Windows Commands App

I’m really enjoying Windows 8 on a Samsung Series 7 Slate, but there are a few commands that I want to have quick keyboard, mouse, and touch access to – without cluttering Start or my Taskbar with a whole bunch of them.

I’ve created a simple HTML Application, or HTA, to provide what I’m looking for without too many lines of code.

Here’s what it looks like:

Commands App

(You’ll notice that I’m no usability or design expert! Feel free to update the graphics and colors as you see fit – they are URLs and color names in the script.)

HTA’s are effectively local HTML files that include VBScript or JavaScript which can operate on your computer’s resources. HTAs have the full power of an EXE – they can do anything to your system, good or bad.

For this reason, you should pay close attention to what an HTA does (it’s written in clear text, like a script) and be sure to download it from a trustworthy source. If you’re not sure, don’t use it. It could easily contain a “Format C:” command somewhere within.

Several anti-virus scanners stop HTAs from being run regardless of their purpose.

Installation Instructions

  1. Grab this Commands.HTA file from my SkyDrive and open it.
  2. Put Commands.HTA on your Desktop or in a folder.
  3. Open it in Notepad to see what it does.
  4. Create a shortcut to it with a target like this:
    C:\Windows\System32\mshta.exe C:\Users\<username>\Desktop\Commands.hta
  5. Give the Shortcut a cool icon, if you like. I use:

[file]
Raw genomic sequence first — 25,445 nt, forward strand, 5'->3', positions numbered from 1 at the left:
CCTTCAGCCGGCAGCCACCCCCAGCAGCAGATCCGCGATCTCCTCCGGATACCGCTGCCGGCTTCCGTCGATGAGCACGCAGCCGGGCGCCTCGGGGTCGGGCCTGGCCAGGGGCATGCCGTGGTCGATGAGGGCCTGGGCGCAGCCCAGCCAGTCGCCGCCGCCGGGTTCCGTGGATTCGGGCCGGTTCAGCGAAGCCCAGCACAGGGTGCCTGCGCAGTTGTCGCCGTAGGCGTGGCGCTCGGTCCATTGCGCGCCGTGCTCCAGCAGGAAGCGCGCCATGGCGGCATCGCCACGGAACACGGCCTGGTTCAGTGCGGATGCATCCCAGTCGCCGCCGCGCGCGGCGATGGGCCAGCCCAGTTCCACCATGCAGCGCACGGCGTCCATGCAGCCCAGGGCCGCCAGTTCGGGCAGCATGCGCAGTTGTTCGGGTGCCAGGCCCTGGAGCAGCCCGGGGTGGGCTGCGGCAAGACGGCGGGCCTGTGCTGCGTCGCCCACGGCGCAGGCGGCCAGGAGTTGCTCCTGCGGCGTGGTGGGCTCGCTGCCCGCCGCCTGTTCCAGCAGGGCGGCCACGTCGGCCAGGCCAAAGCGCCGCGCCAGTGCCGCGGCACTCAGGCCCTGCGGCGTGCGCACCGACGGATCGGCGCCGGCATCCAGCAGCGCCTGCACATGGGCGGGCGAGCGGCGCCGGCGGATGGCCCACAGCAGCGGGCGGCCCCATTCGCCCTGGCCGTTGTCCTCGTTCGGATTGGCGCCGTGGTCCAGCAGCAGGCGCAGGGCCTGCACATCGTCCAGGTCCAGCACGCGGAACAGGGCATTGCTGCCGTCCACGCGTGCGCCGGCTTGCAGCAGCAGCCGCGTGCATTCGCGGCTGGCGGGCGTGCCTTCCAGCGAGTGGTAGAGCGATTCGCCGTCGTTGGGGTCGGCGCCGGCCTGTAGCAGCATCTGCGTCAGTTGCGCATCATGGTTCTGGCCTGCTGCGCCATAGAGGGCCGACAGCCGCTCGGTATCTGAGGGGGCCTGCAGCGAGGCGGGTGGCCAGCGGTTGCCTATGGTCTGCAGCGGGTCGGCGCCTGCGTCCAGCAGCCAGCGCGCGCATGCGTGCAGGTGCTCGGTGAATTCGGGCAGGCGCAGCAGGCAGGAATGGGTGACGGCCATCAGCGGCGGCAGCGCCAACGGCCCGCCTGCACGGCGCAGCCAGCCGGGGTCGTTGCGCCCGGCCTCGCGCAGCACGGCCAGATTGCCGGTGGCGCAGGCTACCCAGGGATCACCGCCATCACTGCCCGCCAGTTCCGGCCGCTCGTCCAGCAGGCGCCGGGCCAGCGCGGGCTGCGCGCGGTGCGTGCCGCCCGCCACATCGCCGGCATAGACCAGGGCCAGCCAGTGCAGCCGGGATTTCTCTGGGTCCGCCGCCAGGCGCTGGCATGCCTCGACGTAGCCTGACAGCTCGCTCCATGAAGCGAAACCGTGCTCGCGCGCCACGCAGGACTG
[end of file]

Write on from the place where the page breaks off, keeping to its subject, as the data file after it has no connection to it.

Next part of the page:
6. Give the Shortcut a Keyboard Shortcut Key if you want.
  7. Right-click the Shortcut to Pin it to Start and the Taskbar.
  8. Launch Commands.HTA from your Shortcut, a pinned location, or by double-clicking the HTA file itself.

MSHTA.exe is the Windows program that knows how to interpret an HTA script, and is required as the first part of the Shortcut Target.

The first time you run the application, it will download several images online and cache them locally – this may take a few seconds.

You can edit the HTA file to change the colors and images used, the names of buttons, and the code used when each button is clicked. Have fun making the script do what you want it to do!

If this is your first time playing with an HTA, there are several pages online with more information about them.

Usage Instructions

Hover over each button to see the keyboard shortcut. You can also tab through the buttons and press Space or Enter to activate.

If you press the Help button, you’ll notice that the HTA also accepts a single digit argument as well, in case you want to create shortcuts that do specific things like Lock, Hibernate, Shutdown, etc.

I like to pin Commands.hta to the very beginning of the Windows 8 Start page. This way, when I press Enter on Start, it launches into Commands.hta. Then, when I press Enter from within Commands.hta, it returns me to Start. I’ll go back and forth between them like this for hours.

Testers Appreciated

If you do download and use the app, please let me know how it works for you in the comments. Feel free to ask questions or make suggestions too.

I haven’t tested this script on that many PCs – I’d be interested to know if it works for you.




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